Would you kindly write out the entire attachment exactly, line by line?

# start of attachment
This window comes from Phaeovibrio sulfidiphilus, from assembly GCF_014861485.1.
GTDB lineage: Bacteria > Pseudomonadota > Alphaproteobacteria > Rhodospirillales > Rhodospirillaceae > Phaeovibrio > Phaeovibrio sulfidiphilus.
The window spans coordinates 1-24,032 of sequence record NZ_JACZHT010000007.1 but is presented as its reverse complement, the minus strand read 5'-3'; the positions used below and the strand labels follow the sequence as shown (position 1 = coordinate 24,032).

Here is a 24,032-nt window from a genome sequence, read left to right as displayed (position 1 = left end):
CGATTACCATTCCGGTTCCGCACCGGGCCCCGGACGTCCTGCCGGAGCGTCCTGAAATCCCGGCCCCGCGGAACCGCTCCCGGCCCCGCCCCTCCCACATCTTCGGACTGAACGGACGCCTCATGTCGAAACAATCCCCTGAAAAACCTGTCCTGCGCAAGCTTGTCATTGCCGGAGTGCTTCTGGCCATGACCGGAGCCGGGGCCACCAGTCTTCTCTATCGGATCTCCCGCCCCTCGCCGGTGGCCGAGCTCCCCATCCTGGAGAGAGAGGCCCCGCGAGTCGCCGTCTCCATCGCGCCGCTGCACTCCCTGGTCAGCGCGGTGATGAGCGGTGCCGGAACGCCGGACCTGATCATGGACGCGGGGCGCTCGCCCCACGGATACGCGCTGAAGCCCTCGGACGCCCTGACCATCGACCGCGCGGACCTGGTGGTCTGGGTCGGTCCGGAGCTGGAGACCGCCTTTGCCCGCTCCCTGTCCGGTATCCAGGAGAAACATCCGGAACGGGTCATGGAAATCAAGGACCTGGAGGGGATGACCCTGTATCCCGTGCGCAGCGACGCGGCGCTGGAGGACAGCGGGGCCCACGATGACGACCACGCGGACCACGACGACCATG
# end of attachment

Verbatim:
This window comes from Phaeovibrio sulfidiphilus, from assembly GCF_014861485.1.
GTDB lineage: Bacteria > Pseudomonadota > Alphaproteobacteria > Rhodospirillales > Rhodospirillaceae > Phaeovibrio > Phaeovibrio sulfidiphilus.
The window spans coordinates 1-24,032 of sequence record NZ_JACZHT010000007.1 but is presented as its reverse complement, the minus strand read 5'-3'; the positions used below and the strand labels follow the sequence as shown (position 1 = coordinate 24,032).

Here is a 24,032-nt window from a genome sequence, read left to right as displayed (position 1 = left end):
CGATTACCATTCCGGTTCCGCACCGGGCCCCGGACGTCCTGCCGGAGCGTCCTGAAATCCCGGCCCCGCGGAACCGCTCCCGGCCCCGCCCCTCCCACATCTTCGGACTGAACGGACGCCTCATGTCGAAACAATCCCCTGAAAAACCTGTCCTGCGCAAGCTTGTCATTGCCGGAGTGCTTCTGGCCATGACCGGAGCCGGGGCCACCAGTCTTCTCTATCGGATCTCCCGCCCCTCGCCGGTGGCCGAGCTCCCCATCCTGGAGAGAGAGGCCCCGCGAGTCGCCGTCTCCATCGCGCCGCTGCACTCCCTGGTCAGCGCGGTGATGAGCGGTGCCGGAACGCCGGACCTGATCATGGACGCGGGGCGCTCGCCCCACGGATACGCGCTGAAGCCCTCGGACGCCCTGACCATCGACCGCGCGGACCTGGTGGTCTGGGTCGGTCCGGAGCTGGAGACCGCCTTTGCCCGCTCCCTGTCCGGTATCCAGGAGAAACATCCGGAACGGGTCATGGAAATCAAGGACCTGGAGGGGATGACCCTGTATCCCGTGCGCAGCGACGCGGCGCTGGAGGACAGCGGGGCCCACGATGACGACCACGCGGACCACGACGACCATG